Hong Kong protests: Taiwan president voices support for protesters

Taiwan President Ma Ying-jeou (centre, right) and his wife Chow Mei-ching wave during the national day anniversary in front of the Presidential Palace in Taipei on Oct 10, 2014. Mr Ma on Friday called on Beijing to "let some people go democratic firs
Taiwan President Ma Ying-jeou (centre, right) and his wife Chow Mei-ching wave during the national day anniversary in front of the Presidential Palace in Taipei on Oct 10, 2014. Mr Ma on Friday called on Beijing to "let some people go democratic first" as he expressed support for protesters who have paralysed parts of Hong Kong for nearly two weeks. -- PHOTO: AFP

TAIPEI (AFP) - Taiwan's President Ma Ying-jeou on Friday called on Beijing to "let some people go democratic first" as he expressed support for protesters who have paralysed parts of Hong Kong for nearly two weeks.

Taiwan has been watching closely the events in Hong Kong, where democracy activists are planning a fresh show of force on Friday evening after talks with the city's government collapsed, deepening the political crisis in the Asian financial hub.

Ma, in a speech marking Taiwan's National Day, urged Beijing to "convert a crisis into opportunity" by fulfilling its promise to grant civil liberties in Hong Kong when former colonial power Britain handed the city back in 1997.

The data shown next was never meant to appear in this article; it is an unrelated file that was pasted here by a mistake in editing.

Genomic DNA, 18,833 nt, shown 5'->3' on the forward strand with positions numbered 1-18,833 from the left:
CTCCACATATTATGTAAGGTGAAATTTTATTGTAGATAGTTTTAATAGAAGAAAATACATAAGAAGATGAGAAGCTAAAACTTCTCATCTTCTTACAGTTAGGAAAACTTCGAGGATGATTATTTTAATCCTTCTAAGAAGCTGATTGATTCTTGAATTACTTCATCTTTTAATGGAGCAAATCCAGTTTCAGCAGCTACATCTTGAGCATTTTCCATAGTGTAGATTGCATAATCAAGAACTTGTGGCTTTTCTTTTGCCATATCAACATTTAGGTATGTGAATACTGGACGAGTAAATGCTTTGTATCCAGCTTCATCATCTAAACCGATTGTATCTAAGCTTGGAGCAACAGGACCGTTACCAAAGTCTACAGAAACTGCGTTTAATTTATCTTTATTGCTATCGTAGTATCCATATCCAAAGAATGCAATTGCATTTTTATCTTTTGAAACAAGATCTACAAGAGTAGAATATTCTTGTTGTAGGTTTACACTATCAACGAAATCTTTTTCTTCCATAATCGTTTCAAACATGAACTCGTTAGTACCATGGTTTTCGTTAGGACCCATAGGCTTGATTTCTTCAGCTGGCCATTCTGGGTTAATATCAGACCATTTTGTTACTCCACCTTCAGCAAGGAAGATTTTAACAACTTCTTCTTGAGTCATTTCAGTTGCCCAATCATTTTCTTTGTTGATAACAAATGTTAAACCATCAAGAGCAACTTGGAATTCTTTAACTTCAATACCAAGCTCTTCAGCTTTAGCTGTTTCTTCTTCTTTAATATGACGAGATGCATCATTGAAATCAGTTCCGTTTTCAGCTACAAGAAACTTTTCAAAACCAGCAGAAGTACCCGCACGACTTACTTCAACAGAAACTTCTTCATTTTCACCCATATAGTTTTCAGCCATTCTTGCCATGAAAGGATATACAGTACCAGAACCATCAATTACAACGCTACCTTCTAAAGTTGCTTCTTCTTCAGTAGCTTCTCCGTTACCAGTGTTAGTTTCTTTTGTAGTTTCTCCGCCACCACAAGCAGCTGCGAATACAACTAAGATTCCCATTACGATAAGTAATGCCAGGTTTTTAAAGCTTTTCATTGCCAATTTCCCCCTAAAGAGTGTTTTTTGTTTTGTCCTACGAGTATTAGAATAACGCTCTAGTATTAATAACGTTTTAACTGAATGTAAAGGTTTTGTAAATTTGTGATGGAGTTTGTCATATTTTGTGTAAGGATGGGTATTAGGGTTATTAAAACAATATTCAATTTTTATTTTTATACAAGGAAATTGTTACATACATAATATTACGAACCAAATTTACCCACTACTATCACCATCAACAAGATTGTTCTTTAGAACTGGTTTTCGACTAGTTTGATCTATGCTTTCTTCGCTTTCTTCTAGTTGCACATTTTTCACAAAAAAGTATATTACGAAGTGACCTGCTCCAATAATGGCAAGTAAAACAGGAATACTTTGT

"Thirty years ago, when Deng Xiaoping was pushing for reform and opening up in the mainland, he famously proposed letting some people get rich first. So why couldn't they do the same thing in Hong Kong, and let some people go democratic first?"

Ma said that in so doing, "China would simply be making good on a pledge made 17 years ago, when they said that for 50 years they would allow rule of Hong Kong by the people of Hong Kong, a high degree of autonomy, and election of the chief executive through universal suffrage".

This would definitely be a "win-win scenario" for both China and Hong Kong, as well as a huge boost for the development of relations between Taipei and Beijing, Ma added.

Taiwan in particular is concerned about the situation in Hong Kong, as China wants to reunite the island under a "one country, two systems" deal similar to Hong Kong.

Ma has sought to boost ties with China since he took office in 2008, but has rejected reunification under a Hong Kong-style arrangement. He recently renewed the rejection after Chinese President Xi Jinping told a visiting Taiwanese delegation that "one country, two systems" was the best way to realise reunification. In Friday's speech,

Ma said that "now is the most appropriate time" for China to move toward constitutional democracy, as the mainland experiences rapid economic growth and its people lead affluent lives.

"Now that the 1.3 billion people on the mainland have become moderately wealthy, they will of course wish to enjoy greater democracy and rule of law. Such a desire has never been a monopoly of the West, but is the right of all humankind." China still considers Taiwan part of its territory awaiting reunification, by force if necessary, even though the island has ruled itself since splitting from the mainland in 1949 at the end of a civil war.